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"The First Map To Give An Approximate Picture of What Is Now The Alaskan Peninsula"

Nice example of the rare first edition of Gerhard Friedrich Müller's seminal map of the North Pacific and contiguous coasts of America and Asia, published in St. Petersburg, the first official map to reflect the results of Russia's Great Northern Expedition.

Russia's Great Northern Expedition

The Great Northern Expedition was one of the largest and best organized voyages of exploration, the results of which completely remapped most of the Arctic coast of Siberia and some parts of the Northwest coast of America, filling in vast amounts of previously-unknown coastal details, which had long been the subject matter of myth and speculation. Originally conceived by Russian Emperor Peter the Great, the expedition was undertaken under the auspices of Russian Empresses Anna and Elizabeth, under the command of Vitus Bering. Bering had already commanded the First Kamchatka Expedition from 1728-1730. This second expedition lasted for a decade, from 1733-1743. The goal was to find and map the eastern reaches of Siberia, and explore and map what land lay beyond--the Northwest Coast of North America.

The important achievements of the expedition included the first European encounter with Alaska, the Aleutian Islands, the Commander Islands, Bering Island, as well as a detailed mapping of the northern and north-eastern coast of Russia and the Kuril Islands. The expedition also ended the myth of a massive land mass in the North Pacific, which had alternatively been known as Gamaland, Compagnies Land, or Yesso.

Müller's Map

Müller's map was the official Russian response to Joseph Nicolas De L'Isle's surreptitious publication of his map of the same region in 1752. The Russians believed that De L'Isle had improperly used the information he had gathered while serving in St. Petersburg at the Royal Academy. Moreover, they were aware of his incorrect delineation of the Northwest Coast of North America. Thus they encouraged Gerard Müller, a German cartographer working in St. Petersburg, to issue a map to correct De L'Isle's mistakes. This made Müller's map the first official mapping of the region sponsored by the Imperial Academy in St. Petersburg.

Müller's map was first issued in 1754, then reissued in 1758, 1773, and again in 1784. The 1758 edition adds a route across the Mer D'Ochozk, but is otherwise largely unchanged from the 1754 edition. The 1773 and 1784 editions were significantly updated, especially to show the discoveries of a number of Russian explorations beginning in 1764, which produced new information on the Aleutian Islands and the western coast of Alaska.

The first edition of Müller's map shows a dotted line suggesting the coast of America extending well to the west. The Russian explorations of the 1760s would later determine that the coastline was further to the east, leading to significant revisions of the map. At the same time, the Russian explorer Ivan Synd, reported the existence of a number of fictitious islands in the middle of Bering's Strait, which were incorporated into the second edition of the map.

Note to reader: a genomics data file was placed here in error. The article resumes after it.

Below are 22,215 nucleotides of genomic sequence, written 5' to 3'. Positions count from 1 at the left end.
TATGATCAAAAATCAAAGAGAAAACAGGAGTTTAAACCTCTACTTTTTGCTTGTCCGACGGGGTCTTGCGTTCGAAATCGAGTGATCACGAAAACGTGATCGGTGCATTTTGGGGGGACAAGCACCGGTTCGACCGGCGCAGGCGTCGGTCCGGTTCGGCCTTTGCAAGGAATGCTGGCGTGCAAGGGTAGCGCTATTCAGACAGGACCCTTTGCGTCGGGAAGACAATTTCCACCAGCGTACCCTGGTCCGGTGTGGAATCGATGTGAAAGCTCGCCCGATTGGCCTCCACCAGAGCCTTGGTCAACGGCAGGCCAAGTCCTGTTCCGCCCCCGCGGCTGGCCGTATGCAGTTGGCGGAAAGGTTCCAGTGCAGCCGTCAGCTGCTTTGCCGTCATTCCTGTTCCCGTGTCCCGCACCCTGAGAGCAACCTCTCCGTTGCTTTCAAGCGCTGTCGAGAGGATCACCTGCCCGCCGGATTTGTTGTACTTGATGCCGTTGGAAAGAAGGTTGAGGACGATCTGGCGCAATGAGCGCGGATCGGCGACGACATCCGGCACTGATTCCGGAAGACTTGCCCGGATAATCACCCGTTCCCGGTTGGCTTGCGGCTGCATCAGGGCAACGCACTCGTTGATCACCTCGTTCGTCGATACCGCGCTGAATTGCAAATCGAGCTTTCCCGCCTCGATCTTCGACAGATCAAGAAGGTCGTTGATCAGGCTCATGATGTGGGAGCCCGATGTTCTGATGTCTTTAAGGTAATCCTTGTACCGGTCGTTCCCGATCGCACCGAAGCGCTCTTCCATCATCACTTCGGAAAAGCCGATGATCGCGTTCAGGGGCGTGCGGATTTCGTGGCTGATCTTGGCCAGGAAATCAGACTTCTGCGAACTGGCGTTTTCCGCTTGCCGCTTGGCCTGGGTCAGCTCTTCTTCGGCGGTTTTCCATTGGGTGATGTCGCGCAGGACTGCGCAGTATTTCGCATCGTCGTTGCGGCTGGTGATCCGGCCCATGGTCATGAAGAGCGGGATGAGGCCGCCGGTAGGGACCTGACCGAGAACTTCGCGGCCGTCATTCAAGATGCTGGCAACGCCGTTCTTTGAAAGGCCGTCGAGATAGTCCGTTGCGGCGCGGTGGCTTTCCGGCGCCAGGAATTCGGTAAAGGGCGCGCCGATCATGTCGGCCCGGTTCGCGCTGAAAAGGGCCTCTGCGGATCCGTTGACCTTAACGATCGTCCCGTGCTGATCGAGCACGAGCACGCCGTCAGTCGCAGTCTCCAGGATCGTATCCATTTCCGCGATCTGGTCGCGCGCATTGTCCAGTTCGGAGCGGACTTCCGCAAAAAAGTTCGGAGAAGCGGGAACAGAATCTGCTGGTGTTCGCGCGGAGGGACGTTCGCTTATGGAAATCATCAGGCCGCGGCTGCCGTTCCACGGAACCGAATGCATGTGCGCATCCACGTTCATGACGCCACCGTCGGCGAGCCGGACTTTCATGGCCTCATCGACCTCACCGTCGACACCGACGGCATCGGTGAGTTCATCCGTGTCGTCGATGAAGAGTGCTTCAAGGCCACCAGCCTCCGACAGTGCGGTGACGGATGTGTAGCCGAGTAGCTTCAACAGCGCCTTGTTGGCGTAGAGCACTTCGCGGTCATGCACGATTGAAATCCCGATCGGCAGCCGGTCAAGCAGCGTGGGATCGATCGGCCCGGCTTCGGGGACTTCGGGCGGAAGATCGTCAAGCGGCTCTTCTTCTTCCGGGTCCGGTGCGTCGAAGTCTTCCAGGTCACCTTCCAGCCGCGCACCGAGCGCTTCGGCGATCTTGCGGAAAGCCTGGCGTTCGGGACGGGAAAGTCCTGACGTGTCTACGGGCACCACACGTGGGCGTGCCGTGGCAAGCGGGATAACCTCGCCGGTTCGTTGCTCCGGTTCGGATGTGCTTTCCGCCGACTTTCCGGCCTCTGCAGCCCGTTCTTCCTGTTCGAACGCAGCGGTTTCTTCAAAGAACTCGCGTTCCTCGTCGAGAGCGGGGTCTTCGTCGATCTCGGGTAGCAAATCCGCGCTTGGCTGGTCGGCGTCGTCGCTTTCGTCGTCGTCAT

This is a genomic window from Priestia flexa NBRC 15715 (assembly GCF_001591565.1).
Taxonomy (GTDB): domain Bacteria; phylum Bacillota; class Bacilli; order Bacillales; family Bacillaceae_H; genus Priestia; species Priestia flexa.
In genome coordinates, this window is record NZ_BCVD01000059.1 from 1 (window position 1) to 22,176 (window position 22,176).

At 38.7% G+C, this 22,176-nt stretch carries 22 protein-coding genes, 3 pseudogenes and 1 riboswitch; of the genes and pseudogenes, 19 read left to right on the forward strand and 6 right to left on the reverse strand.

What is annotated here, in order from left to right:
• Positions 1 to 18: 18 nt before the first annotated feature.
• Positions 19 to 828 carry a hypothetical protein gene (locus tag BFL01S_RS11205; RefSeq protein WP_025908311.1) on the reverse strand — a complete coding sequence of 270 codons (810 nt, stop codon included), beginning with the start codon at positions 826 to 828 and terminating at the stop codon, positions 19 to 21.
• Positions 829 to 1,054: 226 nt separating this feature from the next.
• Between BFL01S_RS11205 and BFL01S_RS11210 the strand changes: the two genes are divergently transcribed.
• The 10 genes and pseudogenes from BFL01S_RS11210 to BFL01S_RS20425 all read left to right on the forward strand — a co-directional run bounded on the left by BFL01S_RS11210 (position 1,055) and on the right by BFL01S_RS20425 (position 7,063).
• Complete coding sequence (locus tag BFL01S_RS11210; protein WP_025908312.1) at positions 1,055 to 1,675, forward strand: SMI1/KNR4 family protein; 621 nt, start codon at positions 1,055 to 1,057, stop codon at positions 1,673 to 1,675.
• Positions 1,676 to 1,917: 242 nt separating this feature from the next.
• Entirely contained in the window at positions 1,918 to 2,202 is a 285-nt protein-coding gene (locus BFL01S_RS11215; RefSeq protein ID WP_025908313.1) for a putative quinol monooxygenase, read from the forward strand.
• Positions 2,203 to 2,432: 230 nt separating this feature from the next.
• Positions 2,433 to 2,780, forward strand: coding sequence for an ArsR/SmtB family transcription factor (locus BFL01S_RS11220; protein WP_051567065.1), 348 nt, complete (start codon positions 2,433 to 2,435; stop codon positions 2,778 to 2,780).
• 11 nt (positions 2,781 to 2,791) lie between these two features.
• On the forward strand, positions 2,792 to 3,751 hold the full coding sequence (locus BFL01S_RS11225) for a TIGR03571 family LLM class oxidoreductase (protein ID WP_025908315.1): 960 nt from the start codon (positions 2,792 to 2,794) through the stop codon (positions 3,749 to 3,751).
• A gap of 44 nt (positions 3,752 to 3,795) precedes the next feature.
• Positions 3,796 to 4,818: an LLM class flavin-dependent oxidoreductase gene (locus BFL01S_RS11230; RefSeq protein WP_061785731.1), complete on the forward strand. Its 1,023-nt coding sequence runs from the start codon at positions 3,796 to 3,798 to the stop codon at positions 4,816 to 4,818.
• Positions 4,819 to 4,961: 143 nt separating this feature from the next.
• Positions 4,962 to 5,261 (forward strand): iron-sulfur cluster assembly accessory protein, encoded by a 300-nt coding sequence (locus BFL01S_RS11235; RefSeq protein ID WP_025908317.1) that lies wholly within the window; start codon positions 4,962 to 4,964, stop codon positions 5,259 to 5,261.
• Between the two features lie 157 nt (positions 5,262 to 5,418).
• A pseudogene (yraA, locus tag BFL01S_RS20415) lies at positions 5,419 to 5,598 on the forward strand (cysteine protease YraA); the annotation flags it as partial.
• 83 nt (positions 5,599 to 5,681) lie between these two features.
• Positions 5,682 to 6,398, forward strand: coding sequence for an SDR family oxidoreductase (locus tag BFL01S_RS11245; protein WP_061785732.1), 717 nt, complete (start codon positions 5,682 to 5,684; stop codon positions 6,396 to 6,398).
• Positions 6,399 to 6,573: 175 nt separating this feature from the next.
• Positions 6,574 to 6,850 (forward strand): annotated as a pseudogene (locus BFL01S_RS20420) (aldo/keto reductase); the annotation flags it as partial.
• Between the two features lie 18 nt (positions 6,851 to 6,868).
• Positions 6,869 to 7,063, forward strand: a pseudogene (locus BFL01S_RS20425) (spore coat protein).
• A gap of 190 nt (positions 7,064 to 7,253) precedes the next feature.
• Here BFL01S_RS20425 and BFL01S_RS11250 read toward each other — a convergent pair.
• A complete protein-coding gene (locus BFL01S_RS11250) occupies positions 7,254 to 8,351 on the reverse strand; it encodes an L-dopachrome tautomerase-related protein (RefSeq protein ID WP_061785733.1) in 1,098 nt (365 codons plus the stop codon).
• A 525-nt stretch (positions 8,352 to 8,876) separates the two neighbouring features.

Müller's map is noteworthy in its omission of De L'Isle's mythical Sea of the West, although he does continue to hold out hope for a water route from the Pacific to the Atlantic via tentatively located "R. de l'Ouest" connecting the northern California coast ultimately to Hudson's Bay.

The importance of Müller's map was described by Thomas W. Streeter, noting that Müller's map:

confirmed the existence of a body of water between Asia and America, the subject of much dispute during the previous two hundred years. It also showed the Kurile Islands correctly and suggested the outline of Alaska and the Aleutian chain. Though the Russian discoveries had been shown on the Delisle map . . .published in 1752, . . . this is the first map to give an approximate picture of what is now the Alaska peninsula. . . .

Warren Heckrotte notes:

The Russian language version of this map was on display in the History Museum in Moscow when I was there in the mid-1970's. I took several pictures of it. Comparing it with this and the 1758 map, the Russian language version  which is not dated has the additions found in the 1758 French language map. The geography appears to be the same. Text found at the end of the supposed Alaskan peninsula in the two French language maps is not found on the Russian language map. Nor can I make out any text noting Deshnev's voyage although my photo may not be sharp enough to show the text.   


This is a foundational map for collectors of the Northwest Coast of North America and the Northeast Coast of Asia. The first edition is of the utmost rarity. We note only the Heckrotte copy at auction in the past thirty years (PBA Galleries, 2015). The Streeter Copy sold in 1969 for $750. 

Condition Description
Minor foxing and discoloration at fold.
References: Streeter 3456, "extremely rare map" ( Rep in part ). Wroth, Early Cartography of the Pacific, #97, Plate 20 ( Rep ). Fisher, Bering's Voyages. Urness, Bering's Voyages: The Reports from Russia, ( Rep in part ). Verner & Stuart-Stubbs, The North Part of America, No. 38.